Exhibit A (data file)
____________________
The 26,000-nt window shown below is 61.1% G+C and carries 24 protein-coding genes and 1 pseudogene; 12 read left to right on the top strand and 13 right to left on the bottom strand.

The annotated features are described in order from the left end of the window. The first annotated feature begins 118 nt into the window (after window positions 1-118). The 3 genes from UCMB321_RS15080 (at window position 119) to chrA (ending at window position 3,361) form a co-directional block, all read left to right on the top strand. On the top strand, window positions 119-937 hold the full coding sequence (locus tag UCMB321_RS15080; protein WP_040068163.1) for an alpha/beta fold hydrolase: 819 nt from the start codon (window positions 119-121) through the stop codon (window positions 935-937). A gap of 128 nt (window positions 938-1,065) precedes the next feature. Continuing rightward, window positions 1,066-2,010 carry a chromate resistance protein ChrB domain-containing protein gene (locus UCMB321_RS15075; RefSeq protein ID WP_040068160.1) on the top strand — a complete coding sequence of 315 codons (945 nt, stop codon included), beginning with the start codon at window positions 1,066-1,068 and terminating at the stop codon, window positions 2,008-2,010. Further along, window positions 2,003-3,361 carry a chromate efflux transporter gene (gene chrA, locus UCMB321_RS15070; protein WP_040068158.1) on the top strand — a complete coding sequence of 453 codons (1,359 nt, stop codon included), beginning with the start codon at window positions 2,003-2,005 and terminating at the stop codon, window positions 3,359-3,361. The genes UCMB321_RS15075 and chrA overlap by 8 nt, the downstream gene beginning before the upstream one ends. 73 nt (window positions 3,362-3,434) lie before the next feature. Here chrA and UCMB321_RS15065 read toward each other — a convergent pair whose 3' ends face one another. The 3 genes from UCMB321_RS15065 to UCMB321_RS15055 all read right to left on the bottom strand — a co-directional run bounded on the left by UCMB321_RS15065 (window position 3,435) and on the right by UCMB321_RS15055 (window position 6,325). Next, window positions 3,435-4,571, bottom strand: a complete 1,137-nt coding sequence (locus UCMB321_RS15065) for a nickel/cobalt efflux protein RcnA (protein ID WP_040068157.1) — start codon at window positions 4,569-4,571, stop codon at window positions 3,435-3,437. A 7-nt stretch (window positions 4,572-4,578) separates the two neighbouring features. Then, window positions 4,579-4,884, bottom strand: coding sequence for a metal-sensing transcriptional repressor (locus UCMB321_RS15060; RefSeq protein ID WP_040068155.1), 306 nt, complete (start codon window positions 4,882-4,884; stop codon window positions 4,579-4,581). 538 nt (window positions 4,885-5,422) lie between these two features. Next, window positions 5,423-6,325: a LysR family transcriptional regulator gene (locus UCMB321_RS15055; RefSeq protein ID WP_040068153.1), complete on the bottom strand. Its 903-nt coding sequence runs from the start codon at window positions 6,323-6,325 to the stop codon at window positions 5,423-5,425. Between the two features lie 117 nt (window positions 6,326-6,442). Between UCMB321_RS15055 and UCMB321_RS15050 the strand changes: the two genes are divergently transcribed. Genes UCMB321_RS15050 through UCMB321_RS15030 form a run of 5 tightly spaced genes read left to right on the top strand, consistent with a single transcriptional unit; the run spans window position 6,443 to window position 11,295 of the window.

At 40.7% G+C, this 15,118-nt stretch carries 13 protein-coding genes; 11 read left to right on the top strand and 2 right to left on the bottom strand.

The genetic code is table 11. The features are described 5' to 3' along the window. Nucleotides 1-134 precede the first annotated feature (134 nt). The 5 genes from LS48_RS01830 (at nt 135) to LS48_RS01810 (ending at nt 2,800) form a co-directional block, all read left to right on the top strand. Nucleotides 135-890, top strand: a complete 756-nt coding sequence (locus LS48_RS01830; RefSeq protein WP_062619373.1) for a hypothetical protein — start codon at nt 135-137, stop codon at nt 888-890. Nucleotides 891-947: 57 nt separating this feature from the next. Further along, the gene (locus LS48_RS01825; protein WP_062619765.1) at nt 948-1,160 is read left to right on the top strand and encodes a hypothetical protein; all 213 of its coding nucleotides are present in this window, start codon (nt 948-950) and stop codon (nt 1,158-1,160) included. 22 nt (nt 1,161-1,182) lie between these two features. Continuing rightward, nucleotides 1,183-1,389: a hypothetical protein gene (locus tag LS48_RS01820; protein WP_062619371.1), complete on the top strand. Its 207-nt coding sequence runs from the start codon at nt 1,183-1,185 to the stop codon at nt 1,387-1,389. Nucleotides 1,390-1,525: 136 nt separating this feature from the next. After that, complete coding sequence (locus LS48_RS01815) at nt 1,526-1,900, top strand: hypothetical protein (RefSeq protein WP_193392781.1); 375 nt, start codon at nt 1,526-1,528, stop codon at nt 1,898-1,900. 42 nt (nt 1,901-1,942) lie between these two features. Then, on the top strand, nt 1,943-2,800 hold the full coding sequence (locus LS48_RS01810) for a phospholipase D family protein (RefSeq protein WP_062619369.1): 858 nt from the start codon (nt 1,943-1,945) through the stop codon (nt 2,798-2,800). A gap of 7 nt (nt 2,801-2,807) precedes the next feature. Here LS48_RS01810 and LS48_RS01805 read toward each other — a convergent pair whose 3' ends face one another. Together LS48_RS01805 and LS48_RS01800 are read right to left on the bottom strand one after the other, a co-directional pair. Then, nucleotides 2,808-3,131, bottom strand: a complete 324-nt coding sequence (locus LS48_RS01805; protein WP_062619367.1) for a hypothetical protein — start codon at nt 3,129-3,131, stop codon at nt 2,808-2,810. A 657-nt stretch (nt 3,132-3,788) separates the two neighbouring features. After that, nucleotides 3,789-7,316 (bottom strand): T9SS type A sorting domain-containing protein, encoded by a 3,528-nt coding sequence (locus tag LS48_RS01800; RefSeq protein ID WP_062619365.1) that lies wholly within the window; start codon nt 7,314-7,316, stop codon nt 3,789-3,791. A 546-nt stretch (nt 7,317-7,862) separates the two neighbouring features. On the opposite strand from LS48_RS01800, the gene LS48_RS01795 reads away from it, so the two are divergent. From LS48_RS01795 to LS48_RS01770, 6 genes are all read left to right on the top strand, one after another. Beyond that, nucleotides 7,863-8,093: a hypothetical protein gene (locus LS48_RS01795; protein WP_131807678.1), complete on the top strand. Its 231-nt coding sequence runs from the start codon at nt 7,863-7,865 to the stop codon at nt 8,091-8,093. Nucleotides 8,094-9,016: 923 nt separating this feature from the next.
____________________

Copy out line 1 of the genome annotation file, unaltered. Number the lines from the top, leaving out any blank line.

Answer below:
The 26,000-nt window shown below is 61.1% G+C and carries 24 protein-coding genes and 1 pseudogene; 12 read left to right on the top strand and 13 right to left on the bottom strand.